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research and development

Defense Spectrum Community Aims for National Strategy

July 1, 2014
By George I. Seffers

U.S. Defense Department officials intend to complete a departmentwide spectrum strategy road map this month, which will make more frequencies available to warfighters, provide greater flexibility—especially for international operations—and ultimately allow warfighters to conduct their missions more effectively. At the same time, however, some are suggesting a nationwide strategy to allow for more innovative and effective spectrum management and sharing across government and industry.

The Defense Department released its spectrum strategy in February to address the ever-increasing demand for wireless spectrum to achieve national security goals. That strategy largely was written by personnel within the Defense Information Systems Agency (DISA) Defense Spectrum Organization (DSO) in coordination with the office of the chief information officer for the Defense Department. Now, the two offices are working on a road map for implementing the strategy.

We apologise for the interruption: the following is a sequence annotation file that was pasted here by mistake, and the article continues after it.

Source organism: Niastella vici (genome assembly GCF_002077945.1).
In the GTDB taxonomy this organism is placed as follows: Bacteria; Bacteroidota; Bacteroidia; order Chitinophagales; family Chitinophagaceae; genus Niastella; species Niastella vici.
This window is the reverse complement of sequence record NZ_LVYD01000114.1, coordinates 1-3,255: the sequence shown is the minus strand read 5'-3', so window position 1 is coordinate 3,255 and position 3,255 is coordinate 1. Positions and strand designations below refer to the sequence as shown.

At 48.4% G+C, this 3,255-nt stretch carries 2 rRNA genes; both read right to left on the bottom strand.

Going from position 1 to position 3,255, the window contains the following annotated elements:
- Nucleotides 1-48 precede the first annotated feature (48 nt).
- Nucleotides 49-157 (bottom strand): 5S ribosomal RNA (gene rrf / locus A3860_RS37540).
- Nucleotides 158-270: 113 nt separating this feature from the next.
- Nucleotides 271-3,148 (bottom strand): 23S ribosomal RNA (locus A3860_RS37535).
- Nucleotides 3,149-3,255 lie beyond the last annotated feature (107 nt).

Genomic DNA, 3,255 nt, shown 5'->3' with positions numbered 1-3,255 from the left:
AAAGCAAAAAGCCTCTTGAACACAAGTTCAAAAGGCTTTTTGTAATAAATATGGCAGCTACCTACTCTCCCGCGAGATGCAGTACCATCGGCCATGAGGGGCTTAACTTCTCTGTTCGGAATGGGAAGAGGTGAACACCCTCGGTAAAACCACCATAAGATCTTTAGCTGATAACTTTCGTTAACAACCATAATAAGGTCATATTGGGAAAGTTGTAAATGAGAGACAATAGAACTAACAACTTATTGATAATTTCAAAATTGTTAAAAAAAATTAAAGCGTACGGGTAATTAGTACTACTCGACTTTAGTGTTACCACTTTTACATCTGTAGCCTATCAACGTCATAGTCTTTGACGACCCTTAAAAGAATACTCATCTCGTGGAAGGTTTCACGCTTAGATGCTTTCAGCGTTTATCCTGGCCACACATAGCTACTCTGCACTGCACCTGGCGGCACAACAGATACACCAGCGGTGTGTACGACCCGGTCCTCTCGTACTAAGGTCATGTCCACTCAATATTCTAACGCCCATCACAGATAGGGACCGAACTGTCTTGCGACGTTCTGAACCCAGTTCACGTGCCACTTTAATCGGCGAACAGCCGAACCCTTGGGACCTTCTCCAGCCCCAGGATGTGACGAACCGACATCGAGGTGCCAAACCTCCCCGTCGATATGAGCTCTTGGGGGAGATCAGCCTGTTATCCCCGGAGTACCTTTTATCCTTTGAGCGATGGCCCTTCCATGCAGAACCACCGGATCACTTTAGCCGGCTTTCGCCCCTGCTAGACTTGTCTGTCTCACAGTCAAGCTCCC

Concurrently, some are recommending development of a comprehensive, nationwide strategy for spectrum management affecting the Federal Communications Commission (FCC), the National Telecommunications and Information Administration (NTIA) and all other agencies as well as the commercial sector. “What we have is a spectrum structure within the United States that was first created by the Telecommunications Act of 1934. We have created a pretty rigid system. What we’re pushing for through our spectrum strategy are changes and innovative ways to operate spectrum,” says Stuart Timerman, DSO director. “We would like to see that adopted nationally to have a national spectrum strategy where the FCC, NTIA and all of the federal agencies and commercial industry would plan for the future.”

Military Trolls for Disruptive Technologies

July 1, 2014
By Rita Boland